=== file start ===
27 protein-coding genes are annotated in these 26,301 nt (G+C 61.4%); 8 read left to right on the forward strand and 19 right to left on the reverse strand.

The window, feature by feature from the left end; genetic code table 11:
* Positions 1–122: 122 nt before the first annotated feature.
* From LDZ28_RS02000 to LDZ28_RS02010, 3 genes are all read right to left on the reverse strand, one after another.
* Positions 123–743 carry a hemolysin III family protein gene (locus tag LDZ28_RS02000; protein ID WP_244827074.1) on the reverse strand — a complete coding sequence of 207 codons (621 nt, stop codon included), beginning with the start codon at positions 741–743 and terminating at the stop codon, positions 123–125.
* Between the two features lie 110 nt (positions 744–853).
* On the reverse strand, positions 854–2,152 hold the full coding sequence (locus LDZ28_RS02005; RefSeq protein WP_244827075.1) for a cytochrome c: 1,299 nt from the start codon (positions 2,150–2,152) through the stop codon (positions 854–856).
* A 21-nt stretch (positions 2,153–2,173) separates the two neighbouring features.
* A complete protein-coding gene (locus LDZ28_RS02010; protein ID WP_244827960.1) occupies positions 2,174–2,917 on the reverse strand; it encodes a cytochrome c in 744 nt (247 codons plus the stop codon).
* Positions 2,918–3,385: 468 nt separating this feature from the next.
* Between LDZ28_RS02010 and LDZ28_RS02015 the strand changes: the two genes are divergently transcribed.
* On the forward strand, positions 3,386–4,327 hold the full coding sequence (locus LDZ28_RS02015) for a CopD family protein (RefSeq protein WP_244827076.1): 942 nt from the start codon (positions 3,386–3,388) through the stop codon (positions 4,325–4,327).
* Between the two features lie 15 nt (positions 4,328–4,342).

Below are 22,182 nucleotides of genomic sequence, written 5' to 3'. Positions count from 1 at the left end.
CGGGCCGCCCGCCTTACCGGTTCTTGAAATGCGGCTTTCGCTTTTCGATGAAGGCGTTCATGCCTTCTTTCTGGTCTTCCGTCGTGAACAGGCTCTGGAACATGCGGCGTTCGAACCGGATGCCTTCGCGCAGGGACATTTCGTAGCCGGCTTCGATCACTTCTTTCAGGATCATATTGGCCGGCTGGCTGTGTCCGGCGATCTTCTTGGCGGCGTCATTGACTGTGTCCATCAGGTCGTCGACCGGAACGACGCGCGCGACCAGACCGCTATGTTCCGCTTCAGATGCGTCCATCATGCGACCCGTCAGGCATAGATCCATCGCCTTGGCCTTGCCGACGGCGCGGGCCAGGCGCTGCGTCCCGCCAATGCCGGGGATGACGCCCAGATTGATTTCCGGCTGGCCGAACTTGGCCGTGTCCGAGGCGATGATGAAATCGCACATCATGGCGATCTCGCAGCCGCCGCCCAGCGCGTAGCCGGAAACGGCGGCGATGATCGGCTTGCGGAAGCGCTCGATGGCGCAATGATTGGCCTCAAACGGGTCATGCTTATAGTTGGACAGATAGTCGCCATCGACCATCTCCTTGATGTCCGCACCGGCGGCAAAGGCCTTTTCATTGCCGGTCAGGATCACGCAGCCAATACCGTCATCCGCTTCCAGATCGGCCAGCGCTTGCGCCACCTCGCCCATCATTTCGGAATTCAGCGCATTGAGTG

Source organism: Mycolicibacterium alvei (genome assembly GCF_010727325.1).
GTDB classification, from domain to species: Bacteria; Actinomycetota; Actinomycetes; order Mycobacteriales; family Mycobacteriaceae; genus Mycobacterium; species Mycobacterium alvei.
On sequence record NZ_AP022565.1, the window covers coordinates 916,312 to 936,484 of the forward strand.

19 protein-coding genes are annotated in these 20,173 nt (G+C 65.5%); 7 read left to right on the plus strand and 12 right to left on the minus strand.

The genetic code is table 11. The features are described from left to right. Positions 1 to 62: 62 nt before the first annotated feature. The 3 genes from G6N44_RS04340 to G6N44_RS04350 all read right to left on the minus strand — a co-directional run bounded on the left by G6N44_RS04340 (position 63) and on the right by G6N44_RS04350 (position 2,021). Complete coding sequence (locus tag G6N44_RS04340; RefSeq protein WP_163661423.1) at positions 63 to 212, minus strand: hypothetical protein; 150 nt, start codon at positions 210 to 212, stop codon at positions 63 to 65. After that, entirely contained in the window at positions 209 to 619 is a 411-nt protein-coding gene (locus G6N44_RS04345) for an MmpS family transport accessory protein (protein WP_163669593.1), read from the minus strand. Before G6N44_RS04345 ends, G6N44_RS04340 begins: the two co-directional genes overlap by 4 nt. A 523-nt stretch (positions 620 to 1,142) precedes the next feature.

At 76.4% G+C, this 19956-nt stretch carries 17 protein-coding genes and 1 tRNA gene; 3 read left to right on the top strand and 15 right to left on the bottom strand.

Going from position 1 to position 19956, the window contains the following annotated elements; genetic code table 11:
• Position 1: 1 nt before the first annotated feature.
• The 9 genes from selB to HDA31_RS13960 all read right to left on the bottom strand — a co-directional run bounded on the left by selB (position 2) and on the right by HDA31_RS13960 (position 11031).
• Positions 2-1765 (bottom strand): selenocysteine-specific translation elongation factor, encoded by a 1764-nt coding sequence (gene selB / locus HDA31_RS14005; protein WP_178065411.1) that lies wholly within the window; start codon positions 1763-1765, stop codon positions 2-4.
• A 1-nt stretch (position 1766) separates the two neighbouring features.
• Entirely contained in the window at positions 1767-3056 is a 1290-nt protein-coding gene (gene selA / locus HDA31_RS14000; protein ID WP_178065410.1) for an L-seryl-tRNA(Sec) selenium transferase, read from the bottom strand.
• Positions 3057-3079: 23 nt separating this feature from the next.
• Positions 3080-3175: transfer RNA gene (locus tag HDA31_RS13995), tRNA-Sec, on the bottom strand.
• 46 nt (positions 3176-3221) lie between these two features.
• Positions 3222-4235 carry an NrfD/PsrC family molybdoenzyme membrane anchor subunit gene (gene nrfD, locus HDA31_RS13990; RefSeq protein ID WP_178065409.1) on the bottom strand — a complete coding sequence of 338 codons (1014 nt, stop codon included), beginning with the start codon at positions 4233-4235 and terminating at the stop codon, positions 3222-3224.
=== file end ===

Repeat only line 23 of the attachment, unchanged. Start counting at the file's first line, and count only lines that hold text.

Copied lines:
• Position 1: 1 nt before the first annotated feature.